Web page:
Wisconsin Historical Society

Property Record

US HIGHWAY 14/61

Architecture and History Inventory
US HIGHWAY 14/61 | Property Record | Wisconsin Historical Society
NAMES
Historic Name:NILS SKOMSRUD HOUSE
Other Name:THRUNE CABIN
Contributing:
Reference Number:20316
PROPERTY LOCATION
Location (Address):US HIGHWAY 14/61
County:Vernon
City:
Township/Village:Hamburg
Unincorporated Community:
Town:14
Range:6
Direction:W
Section:12
Quarter Section:
Quarter/Quarter Section:
PROPERTY FEATURES
Year Built:1853
Additions:
Survey Date:2015
Historic Use:house
Architectural Style:Side Gabled
Structural System:
Wall Material:Log
Architect:
Other Buildings On Site:
Demolished?:No
Demolished Date:
DESIGNATIONS
National/State Register Listing Name: Skumsrud, Nils, House
National Register Listing Date:7/11/1990 12:00:00 AM
State Register Listing Date:1/23/1990 12:00:00 AM
National Register Multiple Property Name:
NOTES
Additional Information:A 'site file' exists for this property. It contains additional information such as correspondence, newspaper clippings, or historical information. It is a public record and may be viewed in person at the State Historical Society, Division of Historic Preservation. EXPOSED RAFTER ENDS. SQUARE CUT LOG CONSTRUCTION W/FULL DOVETAILED CNR NOTCHING. MORTAR CHINKING. DOOR ON FRONT AND SIDE. SMALL BOARDED WINDOW IN LOFT.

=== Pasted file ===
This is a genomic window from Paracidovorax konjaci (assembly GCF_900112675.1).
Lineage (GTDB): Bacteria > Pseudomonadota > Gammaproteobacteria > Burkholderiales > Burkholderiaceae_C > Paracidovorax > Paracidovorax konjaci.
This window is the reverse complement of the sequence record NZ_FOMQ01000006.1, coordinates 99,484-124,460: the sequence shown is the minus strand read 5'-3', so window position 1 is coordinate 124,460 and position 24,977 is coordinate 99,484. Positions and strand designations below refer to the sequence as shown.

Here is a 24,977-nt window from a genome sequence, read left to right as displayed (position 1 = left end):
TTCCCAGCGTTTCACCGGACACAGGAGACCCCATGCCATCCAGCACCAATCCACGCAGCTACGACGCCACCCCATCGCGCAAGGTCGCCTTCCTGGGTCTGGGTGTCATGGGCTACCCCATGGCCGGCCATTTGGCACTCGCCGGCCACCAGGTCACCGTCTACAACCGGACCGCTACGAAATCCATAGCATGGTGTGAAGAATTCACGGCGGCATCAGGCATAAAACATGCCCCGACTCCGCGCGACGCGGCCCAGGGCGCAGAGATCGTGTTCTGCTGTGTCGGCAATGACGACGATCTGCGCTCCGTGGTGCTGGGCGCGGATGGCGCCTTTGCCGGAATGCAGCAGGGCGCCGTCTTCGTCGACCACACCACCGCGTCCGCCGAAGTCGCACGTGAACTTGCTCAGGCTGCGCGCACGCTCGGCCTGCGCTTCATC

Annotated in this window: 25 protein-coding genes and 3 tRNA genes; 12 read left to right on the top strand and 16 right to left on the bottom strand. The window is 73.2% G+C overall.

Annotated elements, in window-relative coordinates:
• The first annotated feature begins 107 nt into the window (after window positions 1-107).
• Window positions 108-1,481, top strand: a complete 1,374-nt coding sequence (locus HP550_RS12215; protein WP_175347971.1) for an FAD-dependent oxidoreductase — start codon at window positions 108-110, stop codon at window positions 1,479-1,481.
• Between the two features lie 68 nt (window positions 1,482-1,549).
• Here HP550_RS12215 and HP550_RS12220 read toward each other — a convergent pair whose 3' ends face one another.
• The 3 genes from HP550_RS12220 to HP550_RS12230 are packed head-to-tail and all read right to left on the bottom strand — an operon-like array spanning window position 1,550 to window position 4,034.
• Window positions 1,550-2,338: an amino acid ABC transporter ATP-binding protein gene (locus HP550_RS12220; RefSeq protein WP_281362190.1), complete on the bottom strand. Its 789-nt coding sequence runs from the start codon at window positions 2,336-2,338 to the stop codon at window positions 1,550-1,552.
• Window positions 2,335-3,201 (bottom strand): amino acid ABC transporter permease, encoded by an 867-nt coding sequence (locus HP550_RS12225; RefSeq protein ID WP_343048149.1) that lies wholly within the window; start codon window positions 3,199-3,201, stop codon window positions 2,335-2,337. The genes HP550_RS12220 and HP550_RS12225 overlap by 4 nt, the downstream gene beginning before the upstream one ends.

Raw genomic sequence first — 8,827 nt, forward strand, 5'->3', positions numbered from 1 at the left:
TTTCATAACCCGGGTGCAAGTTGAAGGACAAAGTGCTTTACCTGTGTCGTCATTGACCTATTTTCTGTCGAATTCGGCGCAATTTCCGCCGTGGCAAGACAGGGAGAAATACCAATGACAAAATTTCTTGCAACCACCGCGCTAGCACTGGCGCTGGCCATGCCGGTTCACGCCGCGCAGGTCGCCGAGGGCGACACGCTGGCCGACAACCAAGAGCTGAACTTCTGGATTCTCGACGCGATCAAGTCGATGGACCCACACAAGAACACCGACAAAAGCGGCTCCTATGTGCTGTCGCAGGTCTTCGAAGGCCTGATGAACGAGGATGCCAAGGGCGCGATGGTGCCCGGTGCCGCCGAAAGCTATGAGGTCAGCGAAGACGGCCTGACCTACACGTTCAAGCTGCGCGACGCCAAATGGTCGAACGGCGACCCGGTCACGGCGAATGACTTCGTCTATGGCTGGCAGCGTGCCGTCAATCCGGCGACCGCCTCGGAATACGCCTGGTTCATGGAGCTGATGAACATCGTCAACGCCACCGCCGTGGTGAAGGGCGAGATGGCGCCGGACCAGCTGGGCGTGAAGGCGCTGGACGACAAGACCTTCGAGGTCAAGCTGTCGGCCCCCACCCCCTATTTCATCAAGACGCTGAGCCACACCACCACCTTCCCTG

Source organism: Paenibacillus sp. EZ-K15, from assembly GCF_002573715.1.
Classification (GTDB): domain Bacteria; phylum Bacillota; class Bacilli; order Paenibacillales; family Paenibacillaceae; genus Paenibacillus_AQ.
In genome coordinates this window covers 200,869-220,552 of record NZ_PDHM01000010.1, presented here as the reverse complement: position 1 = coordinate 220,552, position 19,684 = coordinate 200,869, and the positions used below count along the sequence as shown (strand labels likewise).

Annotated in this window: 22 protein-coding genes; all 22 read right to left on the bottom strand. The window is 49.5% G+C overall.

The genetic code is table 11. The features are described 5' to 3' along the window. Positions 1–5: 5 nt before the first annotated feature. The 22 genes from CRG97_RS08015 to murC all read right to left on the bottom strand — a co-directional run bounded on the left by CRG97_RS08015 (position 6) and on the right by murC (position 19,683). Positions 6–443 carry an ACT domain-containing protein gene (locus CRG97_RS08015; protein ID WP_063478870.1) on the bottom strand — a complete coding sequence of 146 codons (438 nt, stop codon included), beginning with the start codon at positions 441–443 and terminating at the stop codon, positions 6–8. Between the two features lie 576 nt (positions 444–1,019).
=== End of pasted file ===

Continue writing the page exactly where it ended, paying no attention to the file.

Vernon County, a scenic land of undulating ridges and steep-sided dales, attracted thousands of Norwegian settlers in the mid-nineteenth century. Some came directly from Norway, fleeing overpopulation and religious unrest. Others came from older Norwegian enclaves in Rock, Dane, and Waukesha counties, following the wheat-farming frontier into western Wisconsin. They typically settled in tight clusters, often with others who hailed from the very same valley or town in Norway. They arrived in the Westby area in 1848 and in the Coon Creek valley the next year. By 1860, almost half of America’s Norwegian immigrants lived in Wisconsin, and Vernon County boasted one of the heaviest concentrations of all.

Like many Coon Valley Norwegians, Nils Skumsrud came from Biri, in southeastern Norway. He immigrated to the United States in 1849, settling in Dane County, but moved here and built this house in 1853. In typical Norwegian fashion, he joined the hewn-log walls with full dovetail corner notches, the most difficult kind to make, demonstrating his facility for working wood. He chinked the walls with wood strips and mortar, then applied a protective calcimine wash inside and out. He placed eight horizontal purlins (you can see them under the eaves at the gable ends) to support the rafters, and he ran a tamarack ridgepole along the roof’s apex. The tiny door in one gable end leads to an attic loft. Inside the house, the one pine-floored room served as both living and sleeping space. Removable pegs inserted in the wall in the northeast corner functioned as steps, providing access to more sleeping space (the Skumsruds had five children) in the loft. At an unknown date, someone added a course of logs, slightly raising the loft and roof. The cabin was also electrified.

The oldest known dwelling to survive in Vernon County, this house remains in its original location. The rest of the Skumsrud Heritage Farm consists of buildings that have been moved onto the museum grounds and are not associated historically with the Skumsrud House.
Bibliographic References:VIROQUA VERNON COUNTY BROADCASTER 5/23/1996. Buildings of Wisconsin manuscript.
RECORD LOCATION
Wisconsin Architecture and History Inventory, Division of Historic Preservation, Wisconsin Historical Society, Madison, Wisconsin

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